UMMS Affiliation

Department of Biochemistry and Molecular Pharmacology; Schiffer Lab; Graduate School of Biomedical Sciences

Publication Date

2018-06-08

Document Type

Article

Disciplines

Amino Acids, Peptides, and Proteins | Biochemistry | Medicinal Chemistry and Pharmaceutics | Medicinal-Pharmaceutical Chemistry | Molecular Biology | Structural Biology

Abstract

C-terminal binding protein 1 (CtBP1) and CtBP2 are transcriptional coregulators that repress numerous cellular processes, such as apoptosis, by binding transcription factors and recruiting chromatin-remodeling enzymes to gene promoters. The NAD(H)-linked oligomerization of human CtBP is coupled to its co-transcriptional activity, which is implicated in cancer progression. However, the biologically relevant level of CtBP assembly has not been firmly established; nor has the stereochemical arrangement of the subunits above that of a dimer. Here, multi-angle light scattering (MALS) data established the NAD(+)- and NADH-dependent assembly of CtBP1 and CtBP2 into tetramers. An examination of subunit interactions within CtBP1 and CtBP2 crystal lattices revealed that both share a very similar tetrameric arrangement resulting from assembly of two dimeric pairs, with specific interactions probably being sensitive to NAD(H) binding. Creating a series of mutants of both CtBP1 and CtBP2, we tested the hypothesis that the crystallographically observed interdimer pairing stabilizes the solution tetramer. MALS data confirmed that these mutants disrupt both CtBP1 and CtBP2 tetramers, with the dimer generally remaining intact, providing the first stereochemical models for tetrameric assemblies of CtBP1 and CtBP2. The crystal structure of a subtle destabilizing mutant suggested that small structural perturbations of the hinge region linking the substrate- and NAD-binding domains are sufficient to weaken the CtBP1 tetramer. These results strongly suggest that the tetramer is important in CtBP function, and the series of CtBP mutants reported here can be used to investigate the physiological role of the tetramer.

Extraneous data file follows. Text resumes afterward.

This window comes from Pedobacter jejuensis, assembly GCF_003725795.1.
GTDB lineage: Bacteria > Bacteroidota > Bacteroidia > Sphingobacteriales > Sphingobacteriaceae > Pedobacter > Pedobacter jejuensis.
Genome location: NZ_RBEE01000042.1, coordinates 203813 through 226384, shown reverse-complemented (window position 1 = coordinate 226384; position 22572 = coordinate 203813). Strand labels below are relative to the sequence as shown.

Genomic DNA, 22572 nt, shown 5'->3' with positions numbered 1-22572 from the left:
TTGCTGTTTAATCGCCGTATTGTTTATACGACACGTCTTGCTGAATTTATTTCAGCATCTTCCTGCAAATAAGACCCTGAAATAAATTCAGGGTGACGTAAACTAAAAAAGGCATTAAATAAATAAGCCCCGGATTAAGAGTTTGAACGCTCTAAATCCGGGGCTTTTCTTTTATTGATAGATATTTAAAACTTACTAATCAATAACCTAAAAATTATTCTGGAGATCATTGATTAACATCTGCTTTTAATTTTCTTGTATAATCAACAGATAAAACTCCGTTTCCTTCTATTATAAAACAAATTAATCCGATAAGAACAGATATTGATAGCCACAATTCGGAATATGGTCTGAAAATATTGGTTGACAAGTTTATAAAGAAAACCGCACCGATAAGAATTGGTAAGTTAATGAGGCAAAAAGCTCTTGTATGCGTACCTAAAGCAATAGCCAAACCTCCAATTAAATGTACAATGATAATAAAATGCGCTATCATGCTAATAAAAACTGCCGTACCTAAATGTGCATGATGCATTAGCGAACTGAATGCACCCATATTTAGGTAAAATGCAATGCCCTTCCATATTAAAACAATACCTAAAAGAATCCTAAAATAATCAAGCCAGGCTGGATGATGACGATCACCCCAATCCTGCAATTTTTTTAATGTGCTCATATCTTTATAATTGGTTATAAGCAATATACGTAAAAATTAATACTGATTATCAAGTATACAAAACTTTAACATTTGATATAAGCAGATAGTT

Keywords

CtBP, MALS, NAD(H), cancer, cancer target, crystallography, dehydrogenase, structural biology, tetrameric assembly, transcription coregulator

Rights and Permissions

© 2018 Bellesis et al. Publisher's PDF posted after 12 month embargo as allowed by publisher's copyright policy at http://www.jbc.org/site/misc/edpolicy.xhtml#copyright.

DOI of Published Version

10.1074/jbc.RA118.002514

Source

J Biol Chem. 2018 Jun 8;293(23):9101-9112. doi: 10.1074/jbc.RA118.002514. Epub 2018 Apr 26. Link to article on publisher's site

Journal/Book/Conference Title

The Journal of biological chemistry

Related Resources

Link to Article in PubMed

PubMed ID

29700119

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